Sorely-needed legislation

The need for more comprehensive image rights legislation has been brought to the fore by many high-profile cases in recent years. One of these was a dispute between former Formula 1 racing driver Eddie Irvine and TalkSPORT where the latter made use of a digitally-altered photograph of Irvine apparently endorsing its brand. The UK Court of Appeal eventually awarded Irvine £25,000 (up from the original award of £2,000 damages which the judge in the original case called a "reasonable endorsement fee"), but what the case really revealed was the inadequacy of current UK law.

In the Irvine case, the UK courts upheld that there’s no such thing as an image right per se, explained Jason Romer, the managing partner at law firm Collas Crill and one of the masterminds behind the new legislation. Instead, when bringing such claims, high-profile individuals have to rely on a “rag bag” of other rights such as false endorsement, defamation and privacy, he continued.

This was echoed by Elaine Gray, counsel at Carey Olsen and another expert instrumental in the drafting of the Image Rights (Bailiwick of Guernsey) Ordinance, 2012. “Up until now high-profile individuals like Max Mosley and Naomi Campbell had to rely on a real ‘patchwork quilt’ of legal remedies,” she said (F1 supremo Mosley and supermodel Campbell have of course been embroiled in high-profile intrusion of privacy cases in recent years). The IR Ordinance will “bring a degree of clarity which wasn’t there before,” Gray continued.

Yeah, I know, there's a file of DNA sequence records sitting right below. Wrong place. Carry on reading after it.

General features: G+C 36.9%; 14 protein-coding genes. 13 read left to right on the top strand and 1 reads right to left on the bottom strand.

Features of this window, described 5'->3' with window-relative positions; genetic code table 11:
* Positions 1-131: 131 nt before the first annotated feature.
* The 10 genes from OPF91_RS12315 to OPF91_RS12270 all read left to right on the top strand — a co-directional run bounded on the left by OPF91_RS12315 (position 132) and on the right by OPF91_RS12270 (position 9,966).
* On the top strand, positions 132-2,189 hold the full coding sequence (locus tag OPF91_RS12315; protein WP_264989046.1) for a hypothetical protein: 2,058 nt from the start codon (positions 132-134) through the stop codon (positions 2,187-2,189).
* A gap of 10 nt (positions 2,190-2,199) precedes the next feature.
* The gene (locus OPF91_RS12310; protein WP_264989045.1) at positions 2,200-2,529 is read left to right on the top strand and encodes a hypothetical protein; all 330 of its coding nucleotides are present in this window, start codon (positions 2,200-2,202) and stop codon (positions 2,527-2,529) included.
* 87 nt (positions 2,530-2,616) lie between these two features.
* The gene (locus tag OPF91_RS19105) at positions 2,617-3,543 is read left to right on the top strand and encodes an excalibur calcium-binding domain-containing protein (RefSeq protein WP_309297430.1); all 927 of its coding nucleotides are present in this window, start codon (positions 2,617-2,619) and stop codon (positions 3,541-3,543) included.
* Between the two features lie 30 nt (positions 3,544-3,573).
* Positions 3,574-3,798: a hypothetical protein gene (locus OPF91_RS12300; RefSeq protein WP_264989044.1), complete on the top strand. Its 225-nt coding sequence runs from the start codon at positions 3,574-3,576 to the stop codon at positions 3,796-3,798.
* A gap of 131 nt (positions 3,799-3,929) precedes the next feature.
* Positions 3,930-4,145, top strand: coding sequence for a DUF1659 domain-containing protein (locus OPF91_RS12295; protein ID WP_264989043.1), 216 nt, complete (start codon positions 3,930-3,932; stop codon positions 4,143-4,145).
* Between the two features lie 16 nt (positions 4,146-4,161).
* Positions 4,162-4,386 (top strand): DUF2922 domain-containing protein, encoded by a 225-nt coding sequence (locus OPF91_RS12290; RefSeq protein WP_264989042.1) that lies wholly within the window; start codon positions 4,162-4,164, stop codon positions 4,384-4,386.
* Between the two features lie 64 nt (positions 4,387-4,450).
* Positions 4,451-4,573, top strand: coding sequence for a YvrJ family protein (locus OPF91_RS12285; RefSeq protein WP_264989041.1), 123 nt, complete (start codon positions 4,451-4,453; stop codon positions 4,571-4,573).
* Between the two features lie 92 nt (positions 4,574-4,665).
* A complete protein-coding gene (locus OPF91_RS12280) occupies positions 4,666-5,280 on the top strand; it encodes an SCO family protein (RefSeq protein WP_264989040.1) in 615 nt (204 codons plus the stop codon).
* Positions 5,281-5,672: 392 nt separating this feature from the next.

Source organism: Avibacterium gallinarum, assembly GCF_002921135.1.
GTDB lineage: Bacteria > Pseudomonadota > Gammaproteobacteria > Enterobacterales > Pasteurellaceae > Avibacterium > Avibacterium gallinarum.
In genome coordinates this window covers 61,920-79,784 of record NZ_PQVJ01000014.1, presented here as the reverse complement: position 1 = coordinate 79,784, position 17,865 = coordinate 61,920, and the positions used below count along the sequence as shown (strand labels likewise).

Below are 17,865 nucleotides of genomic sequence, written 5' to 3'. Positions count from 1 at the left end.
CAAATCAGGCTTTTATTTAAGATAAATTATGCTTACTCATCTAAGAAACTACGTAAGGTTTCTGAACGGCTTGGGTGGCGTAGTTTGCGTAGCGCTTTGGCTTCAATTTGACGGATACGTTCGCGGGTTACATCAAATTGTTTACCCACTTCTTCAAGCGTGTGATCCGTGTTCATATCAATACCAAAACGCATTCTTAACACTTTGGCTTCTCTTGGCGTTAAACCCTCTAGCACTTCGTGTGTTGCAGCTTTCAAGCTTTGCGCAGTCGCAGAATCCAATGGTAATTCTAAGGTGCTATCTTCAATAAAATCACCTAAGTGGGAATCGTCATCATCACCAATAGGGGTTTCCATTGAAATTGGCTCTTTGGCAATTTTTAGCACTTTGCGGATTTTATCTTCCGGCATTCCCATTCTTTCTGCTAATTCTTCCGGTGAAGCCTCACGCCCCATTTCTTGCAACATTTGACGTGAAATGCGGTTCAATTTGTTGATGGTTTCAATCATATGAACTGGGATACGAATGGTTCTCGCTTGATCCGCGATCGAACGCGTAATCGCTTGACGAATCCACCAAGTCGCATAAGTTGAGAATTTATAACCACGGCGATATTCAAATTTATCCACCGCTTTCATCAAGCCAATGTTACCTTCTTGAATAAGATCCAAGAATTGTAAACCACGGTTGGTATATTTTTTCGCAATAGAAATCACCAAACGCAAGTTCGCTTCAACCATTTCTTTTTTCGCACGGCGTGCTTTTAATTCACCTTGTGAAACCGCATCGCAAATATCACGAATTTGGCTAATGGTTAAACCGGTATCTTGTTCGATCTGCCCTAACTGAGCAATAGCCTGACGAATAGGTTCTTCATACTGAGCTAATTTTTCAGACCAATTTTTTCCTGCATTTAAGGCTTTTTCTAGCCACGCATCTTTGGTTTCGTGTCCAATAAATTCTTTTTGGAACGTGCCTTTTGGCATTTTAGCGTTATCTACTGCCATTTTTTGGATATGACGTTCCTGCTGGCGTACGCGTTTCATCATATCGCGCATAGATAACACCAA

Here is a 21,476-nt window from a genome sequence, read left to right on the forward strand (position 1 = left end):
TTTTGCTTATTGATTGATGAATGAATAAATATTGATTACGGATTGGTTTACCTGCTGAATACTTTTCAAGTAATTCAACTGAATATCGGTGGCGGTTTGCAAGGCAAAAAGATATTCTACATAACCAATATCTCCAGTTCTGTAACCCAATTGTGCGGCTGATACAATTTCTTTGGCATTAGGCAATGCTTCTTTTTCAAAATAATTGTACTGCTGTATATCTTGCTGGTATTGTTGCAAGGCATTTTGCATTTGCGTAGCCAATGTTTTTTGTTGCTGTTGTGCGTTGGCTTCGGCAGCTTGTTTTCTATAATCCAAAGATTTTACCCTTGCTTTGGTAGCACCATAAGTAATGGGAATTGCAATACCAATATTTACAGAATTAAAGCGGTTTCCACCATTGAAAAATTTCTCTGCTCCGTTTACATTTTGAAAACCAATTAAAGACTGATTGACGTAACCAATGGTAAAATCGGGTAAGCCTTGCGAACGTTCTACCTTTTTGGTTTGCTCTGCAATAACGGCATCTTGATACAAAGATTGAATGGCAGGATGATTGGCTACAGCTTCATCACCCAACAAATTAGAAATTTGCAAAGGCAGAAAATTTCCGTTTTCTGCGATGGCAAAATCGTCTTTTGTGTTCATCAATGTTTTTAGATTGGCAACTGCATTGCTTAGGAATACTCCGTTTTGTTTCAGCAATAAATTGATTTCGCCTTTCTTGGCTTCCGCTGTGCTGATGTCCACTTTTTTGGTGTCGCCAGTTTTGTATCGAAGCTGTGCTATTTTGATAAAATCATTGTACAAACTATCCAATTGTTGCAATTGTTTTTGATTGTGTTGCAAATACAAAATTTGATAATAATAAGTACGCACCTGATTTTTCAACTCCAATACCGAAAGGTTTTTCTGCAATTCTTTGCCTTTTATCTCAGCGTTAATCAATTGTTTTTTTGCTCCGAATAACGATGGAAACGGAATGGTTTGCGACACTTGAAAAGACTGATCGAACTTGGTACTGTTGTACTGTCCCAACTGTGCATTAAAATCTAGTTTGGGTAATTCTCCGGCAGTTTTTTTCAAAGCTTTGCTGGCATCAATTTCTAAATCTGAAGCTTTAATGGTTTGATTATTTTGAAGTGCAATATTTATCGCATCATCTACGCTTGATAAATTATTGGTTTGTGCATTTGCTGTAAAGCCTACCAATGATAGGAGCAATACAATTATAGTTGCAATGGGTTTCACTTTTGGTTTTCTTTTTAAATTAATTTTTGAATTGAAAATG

As surprising as it may be in this world of celebrity endorsement, the lack of clarity on image rights found in the UK courts is also the case for regimes around the world, Romer added, leaving more innovative jurisdictions to step into the breach. As well as Singapore, Jersey, the British Virgin Islands, Luxembourg and even Jamaica are all IFCs said to be interested in enhancing their IP regimes, but it is Guernsey which is set to steal the march on its international peers in introducing this “world first” law, in all likelihood by the end of this year.

Moves to update Guernsey’s IP regime stretch back to 2002, when the island was granted the right by the UK Privy Council to amend its IP legislation. Fast-forward 10 years, and the island is now poised to enact into its statue books (with no further UK approval required) a new law which will make it possible for high-profile people to register an image right for their name, image or likeness, or indeed any number of other characteristics. In fact, the extent to which certain signifiers such as a unique hairstyle, outfit or even a catchphrase can be protected is a bone of contention – of which more later.